In EPractice Lab, a question " Which of the following values of the <auth-method> element will rely on browser-specific login mechanisms?"
I believe the answer should be b. Form. According to J2EE tutorial,
Specifying HTTP basic authentication requires that the server request a user name and password from the web client and verify that the user name and password are valid by comparing them against a database of authorized users in the specified or default realm.
Form-based authentication allows the developer to control the look and feel of the login authentication screens by customizing the login screen and error pages that an HTTP browser presents to the end user. When form-based authentication is declared, the following actions occur.
Form based authentication requires the developer to create a form. The developer, and not the browser, is responsible for naming the fields, determining what it looks like, how it gets sent to the server, etc... So I wouldn't say that is browser-specific at all. Basic authentication, however, doesn't require (or let) the developer to create a form. The username and password are collected by the browser itself - this could be via a modal dialog, a pop-up window, saved credentials, or some other means. In any case the implementation is out of the web app developer's hands and in the hands of the browser - each browser will likely do it slightly different and and have different looks/methods of getting the input (and perhaps may not support it?). So since this form of authentication relies on what the browser does, not HTML or other code the web developer produces, and because it is possible to change from one browser to another it is a browser-specific mechanism.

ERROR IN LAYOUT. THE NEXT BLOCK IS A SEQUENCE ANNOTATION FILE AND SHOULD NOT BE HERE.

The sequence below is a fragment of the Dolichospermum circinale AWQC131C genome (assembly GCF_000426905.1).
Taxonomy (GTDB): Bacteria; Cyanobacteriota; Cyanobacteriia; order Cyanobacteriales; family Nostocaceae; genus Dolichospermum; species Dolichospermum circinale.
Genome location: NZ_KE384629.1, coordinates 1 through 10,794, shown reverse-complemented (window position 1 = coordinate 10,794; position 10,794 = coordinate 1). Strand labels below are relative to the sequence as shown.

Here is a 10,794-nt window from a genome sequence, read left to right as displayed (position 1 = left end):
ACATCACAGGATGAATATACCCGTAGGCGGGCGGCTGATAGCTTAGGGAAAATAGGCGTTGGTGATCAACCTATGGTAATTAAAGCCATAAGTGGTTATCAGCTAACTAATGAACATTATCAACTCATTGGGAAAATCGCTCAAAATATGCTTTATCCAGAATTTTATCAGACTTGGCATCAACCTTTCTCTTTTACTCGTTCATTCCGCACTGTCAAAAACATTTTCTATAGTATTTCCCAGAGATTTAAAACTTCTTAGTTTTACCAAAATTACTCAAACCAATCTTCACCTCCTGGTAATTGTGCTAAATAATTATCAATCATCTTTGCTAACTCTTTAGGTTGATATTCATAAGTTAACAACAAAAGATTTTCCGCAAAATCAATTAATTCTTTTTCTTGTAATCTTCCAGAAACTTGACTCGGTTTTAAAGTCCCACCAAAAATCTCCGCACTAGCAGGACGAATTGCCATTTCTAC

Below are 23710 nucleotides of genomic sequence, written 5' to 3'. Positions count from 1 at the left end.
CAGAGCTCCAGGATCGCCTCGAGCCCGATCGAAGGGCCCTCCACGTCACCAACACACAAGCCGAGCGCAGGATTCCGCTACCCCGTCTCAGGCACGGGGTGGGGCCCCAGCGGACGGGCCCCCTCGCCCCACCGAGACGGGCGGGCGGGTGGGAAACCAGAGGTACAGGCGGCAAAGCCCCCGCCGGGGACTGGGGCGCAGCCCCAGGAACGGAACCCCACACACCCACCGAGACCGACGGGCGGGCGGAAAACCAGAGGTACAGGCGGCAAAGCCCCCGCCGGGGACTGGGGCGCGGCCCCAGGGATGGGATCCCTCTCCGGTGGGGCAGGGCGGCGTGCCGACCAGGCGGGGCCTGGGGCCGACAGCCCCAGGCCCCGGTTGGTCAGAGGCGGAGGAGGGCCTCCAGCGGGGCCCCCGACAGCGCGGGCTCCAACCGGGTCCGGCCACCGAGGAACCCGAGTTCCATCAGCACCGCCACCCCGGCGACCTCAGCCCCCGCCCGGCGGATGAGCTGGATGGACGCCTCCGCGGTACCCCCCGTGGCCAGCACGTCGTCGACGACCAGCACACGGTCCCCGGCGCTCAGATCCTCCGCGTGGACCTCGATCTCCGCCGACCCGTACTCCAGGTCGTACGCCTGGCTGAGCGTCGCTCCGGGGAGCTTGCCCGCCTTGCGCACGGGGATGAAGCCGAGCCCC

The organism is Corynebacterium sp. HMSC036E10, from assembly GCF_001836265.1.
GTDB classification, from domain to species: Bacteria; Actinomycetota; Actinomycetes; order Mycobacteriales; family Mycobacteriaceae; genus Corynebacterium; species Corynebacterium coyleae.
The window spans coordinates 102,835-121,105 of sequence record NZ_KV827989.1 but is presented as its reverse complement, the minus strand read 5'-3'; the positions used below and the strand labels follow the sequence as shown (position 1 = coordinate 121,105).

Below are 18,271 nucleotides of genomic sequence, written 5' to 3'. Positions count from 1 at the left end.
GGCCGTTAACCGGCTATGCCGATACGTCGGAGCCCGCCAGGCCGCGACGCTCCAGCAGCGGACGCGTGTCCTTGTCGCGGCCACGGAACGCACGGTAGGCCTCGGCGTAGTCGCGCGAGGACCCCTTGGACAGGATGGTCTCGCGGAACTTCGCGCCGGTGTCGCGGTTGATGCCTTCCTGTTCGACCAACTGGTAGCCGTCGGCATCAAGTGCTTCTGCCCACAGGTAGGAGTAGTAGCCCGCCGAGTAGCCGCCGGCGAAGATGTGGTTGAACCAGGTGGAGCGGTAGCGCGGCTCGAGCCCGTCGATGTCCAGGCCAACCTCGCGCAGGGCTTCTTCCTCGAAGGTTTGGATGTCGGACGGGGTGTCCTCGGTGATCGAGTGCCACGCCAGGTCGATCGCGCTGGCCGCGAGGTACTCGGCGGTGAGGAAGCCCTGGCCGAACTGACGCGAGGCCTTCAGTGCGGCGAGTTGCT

Joined: Jul 29, 2012
Thanks for your clarification.
So, when username and password are collected from a browser, they are encoded and put in the HTTP's "Authorization" header.
It does not matter what browser it is and how the browser implements the credential collection, the credentials will end up in the Authorization HTTP header.